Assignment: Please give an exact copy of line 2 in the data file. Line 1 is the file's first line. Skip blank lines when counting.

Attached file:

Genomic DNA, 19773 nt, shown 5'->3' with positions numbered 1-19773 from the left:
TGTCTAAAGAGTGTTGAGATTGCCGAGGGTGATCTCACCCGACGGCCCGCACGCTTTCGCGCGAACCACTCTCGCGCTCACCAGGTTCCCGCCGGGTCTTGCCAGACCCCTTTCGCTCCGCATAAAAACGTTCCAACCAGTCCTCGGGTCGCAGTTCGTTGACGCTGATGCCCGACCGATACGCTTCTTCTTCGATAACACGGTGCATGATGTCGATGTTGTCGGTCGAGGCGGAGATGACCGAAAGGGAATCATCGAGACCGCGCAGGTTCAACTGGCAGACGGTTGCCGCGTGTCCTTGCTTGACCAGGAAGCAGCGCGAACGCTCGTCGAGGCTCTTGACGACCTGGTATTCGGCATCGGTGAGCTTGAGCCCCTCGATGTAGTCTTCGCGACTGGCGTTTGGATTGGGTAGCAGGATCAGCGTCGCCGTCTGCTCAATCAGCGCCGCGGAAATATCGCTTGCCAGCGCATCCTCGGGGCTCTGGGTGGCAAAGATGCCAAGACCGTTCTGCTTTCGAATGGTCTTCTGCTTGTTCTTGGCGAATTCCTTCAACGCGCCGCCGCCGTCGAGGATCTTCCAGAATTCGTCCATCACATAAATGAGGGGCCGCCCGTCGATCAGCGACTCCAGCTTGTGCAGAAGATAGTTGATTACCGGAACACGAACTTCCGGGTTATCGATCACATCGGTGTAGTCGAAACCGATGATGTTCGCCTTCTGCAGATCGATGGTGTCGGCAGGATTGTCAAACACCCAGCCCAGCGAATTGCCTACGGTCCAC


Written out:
TGTCTAAAGAGTGTTGAGATTGCCGAGGGTGATCTCACCCGACGGCCCGCACGCTTTCGCGCGAACCACTCTCGCGCTCACCAGGTTCCCGCCGGGTCTTGCCAGACCCCTTTCGCTCCGCATAAAAACGTTCCAACCAGTCCTCGGGTCGCAGTTCGTTGACGCTGATGCCCGACCGATACGCTTCTTCTTCGATAACACGGTGCATGATGTCGATGTTGTCGGTCGAGGCGGAGATGACCGAAAGGGAATCATCGAGACCGCGCAGGTTCAACTGGCAGACGGTTGCCGCGTGTCCTTGCTTGACCAGGAAGCAGCGCGAACGCTCGTCGAGGCTCTTGACGACCTGGTATTCGGCATCGGTGAGCTTGAGCCCCTCGATGTAGTCTTCGCGACTGGCGTTTGGATTGGGTAGCAGGATCAGCGTCGCCGTCTGCTCAATCAGCGCCGCGGAAATATCGCTTGCCAGCGCATCCTCGGGGCTCTGGGTGGCAAAGATGCCAAGACCGTTCTGCTTTCGAATGGTCTTCTGCTTGTTCTTGGCGAATTCCTTCAACGCGCCGCCGCCGTCGAGGATCTTCCAGAATTCGTCCATCACATAAATGAGGGGCCGCCCGTCGATCAGCGACTCCAGCTTGTGCAGAAGATAGTTGATTACCGGAACACGAACTTCCGGGTTATCGATCACATCGGTGTAGTCGAAACCGATGATGTTCGCCTTCTGCAGATCGATGGTGTCGGCAGGATTGTCAAACACCCAGCCCAGCGAATTGCCTACGGTCCAC